New to Brew

The popularity of all-grain brewing has surged in recent years. In this column I’m going to step outside the norm for Beginner’s Block and talk more to the advanced brewers about simplifying
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Lautering 101

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At its core, lautering is a three-step process at the end of a brewer’s mash, which separates out the sugary wort from the spent (used) grains. The word originates in the German
There are plenty of technical terms that surround the cereal grains that we brewers use as a source of sugar to make beer. Understanding the brewing jargon used when talking about malt can be very helpful.
Carbonating while a beer is in a bottle, also know as bottle priming or conditioning, is the most common carbonation method for beginner homebrewers. But also many experienced homebrewers and commercial breweries utilize this technique as well.
With the holiday season here, it’s probably crossed your mind that homebrew makes a great gift for family, friends, co-workers and anyone else who wound up on the “nice” list this year.
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Brewing an All-Grain Beer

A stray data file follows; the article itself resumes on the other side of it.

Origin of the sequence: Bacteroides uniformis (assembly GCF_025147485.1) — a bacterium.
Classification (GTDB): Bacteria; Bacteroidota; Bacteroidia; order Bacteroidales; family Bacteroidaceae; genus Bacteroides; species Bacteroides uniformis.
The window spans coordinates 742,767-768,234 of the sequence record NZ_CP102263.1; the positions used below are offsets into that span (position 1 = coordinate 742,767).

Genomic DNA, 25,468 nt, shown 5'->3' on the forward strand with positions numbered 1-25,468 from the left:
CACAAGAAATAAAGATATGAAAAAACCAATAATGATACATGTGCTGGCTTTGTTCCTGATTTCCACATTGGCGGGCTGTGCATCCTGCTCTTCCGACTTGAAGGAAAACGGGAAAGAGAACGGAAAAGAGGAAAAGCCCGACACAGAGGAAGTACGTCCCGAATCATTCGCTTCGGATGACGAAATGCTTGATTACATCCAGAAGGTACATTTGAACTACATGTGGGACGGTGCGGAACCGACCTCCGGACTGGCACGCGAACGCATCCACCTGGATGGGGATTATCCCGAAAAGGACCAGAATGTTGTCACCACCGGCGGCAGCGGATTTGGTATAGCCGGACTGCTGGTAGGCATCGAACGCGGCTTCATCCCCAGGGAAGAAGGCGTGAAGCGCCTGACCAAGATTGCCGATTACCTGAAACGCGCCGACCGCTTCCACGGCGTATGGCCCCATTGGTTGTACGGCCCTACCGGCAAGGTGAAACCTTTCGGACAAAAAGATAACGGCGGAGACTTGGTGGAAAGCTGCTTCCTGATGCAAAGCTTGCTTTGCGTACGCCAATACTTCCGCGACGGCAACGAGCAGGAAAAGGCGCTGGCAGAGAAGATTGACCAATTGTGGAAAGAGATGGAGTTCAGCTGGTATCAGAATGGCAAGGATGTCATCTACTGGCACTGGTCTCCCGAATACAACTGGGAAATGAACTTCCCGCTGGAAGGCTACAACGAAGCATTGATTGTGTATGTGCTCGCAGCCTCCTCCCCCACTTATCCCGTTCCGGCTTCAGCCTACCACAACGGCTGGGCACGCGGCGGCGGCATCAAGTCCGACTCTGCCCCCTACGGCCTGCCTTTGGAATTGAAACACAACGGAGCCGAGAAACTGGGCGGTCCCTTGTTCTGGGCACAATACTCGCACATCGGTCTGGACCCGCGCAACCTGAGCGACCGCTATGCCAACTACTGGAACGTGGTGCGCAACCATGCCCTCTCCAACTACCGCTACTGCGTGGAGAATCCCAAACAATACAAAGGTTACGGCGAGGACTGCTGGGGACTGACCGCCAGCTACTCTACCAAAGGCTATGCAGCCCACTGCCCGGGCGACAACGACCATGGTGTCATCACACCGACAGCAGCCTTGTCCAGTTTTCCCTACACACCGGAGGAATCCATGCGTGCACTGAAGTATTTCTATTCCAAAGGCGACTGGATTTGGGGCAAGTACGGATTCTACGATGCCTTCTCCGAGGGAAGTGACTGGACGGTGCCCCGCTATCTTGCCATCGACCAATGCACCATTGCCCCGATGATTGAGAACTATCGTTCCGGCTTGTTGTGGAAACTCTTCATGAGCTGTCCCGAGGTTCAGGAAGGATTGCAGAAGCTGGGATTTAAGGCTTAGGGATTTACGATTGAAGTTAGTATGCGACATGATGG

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In the previous chapters, we made our beers using malt extract for some or all of the fermentable sugars. In this chapter, we’ll brew a beer in which the fermentables come entirelyvar
In the chapter on extract with grains brewing, you learned how to alter a malt extract wort by steeping specialty grains and boiling pellet hops. In this chapter, we’ll show you howvar
This chapter builds on the basic brewing skills learned in chapter two “Brewing a No-Boil Extract Beer.” Here, you’ll learn how to use steeped grains, pellet hops and liquid yeast to modifyvar
Some homebrewers may want to brew an easy-to-make beer during their first brewing session to build their confidence before trying more complicated brewing methods later. Others may want to take the simplevar
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What is Brewing?

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Brewing is the process of making beer — a fermented, alcoholic beverage made from grains. The most commonly used grain for brewing is barley, but there are others (including wheat, rye, oatsvar